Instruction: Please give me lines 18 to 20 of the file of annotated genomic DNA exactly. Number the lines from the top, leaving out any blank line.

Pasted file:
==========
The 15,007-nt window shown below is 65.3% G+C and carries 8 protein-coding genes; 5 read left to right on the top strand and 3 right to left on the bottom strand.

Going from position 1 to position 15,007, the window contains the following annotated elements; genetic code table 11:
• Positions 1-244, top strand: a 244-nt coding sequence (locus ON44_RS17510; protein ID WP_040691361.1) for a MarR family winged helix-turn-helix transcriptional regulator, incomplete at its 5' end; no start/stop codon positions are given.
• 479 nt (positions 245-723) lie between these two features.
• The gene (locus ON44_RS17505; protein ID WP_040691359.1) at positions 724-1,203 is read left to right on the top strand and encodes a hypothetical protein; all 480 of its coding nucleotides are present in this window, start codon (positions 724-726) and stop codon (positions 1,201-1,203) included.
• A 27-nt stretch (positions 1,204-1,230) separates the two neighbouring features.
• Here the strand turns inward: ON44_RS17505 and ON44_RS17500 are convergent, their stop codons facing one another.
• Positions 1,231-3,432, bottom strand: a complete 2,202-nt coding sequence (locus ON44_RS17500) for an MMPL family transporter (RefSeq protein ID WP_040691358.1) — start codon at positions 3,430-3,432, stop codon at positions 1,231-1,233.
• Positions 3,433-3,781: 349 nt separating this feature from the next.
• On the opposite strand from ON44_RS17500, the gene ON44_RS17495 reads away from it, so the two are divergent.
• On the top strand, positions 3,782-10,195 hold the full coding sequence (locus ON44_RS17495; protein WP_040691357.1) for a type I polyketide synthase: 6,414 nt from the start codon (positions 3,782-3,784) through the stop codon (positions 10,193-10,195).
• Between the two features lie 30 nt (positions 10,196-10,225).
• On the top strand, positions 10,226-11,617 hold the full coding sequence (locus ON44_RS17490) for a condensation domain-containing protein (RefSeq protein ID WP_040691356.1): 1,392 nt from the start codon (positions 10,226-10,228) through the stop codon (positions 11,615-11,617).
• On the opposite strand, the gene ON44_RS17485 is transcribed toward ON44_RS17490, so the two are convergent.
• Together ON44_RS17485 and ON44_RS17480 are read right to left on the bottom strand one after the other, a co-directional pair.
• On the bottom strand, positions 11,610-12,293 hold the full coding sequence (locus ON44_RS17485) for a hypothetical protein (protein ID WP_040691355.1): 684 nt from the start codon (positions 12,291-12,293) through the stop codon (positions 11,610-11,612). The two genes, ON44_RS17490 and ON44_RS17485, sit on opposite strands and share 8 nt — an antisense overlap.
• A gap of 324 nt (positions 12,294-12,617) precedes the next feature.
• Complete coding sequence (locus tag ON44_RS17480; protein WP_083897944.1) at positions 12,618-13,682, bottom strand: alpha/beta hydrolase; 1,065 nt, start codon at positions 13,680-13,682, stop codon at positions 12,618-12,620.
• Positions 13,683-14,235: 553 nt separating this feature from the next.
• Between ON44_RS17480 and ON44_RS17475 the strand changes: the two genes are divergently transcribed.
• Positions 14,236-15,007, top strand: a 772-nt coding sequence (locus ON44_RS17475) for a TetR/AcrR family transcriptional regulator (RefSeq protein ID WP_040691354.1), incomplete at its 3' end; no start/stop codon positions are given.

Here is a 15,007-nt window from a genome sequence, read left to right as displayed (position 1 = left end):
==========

• Complete coding sequence (locus tag ON44_RS17480; protein WP_083897944.1) at positions 12,618-13,682, bottom strand: alpha/beta hydrolase; 1,065 nt, start codon at positions 13,680-13,682, stop codon at positions 12,618-12,620.
• Positions 13,683-14,235: 553 nt separating this feature from the next.
• Between ON44_RS17480 and ON44_RS17475 the strand changes: the two genes are divergently transcribed.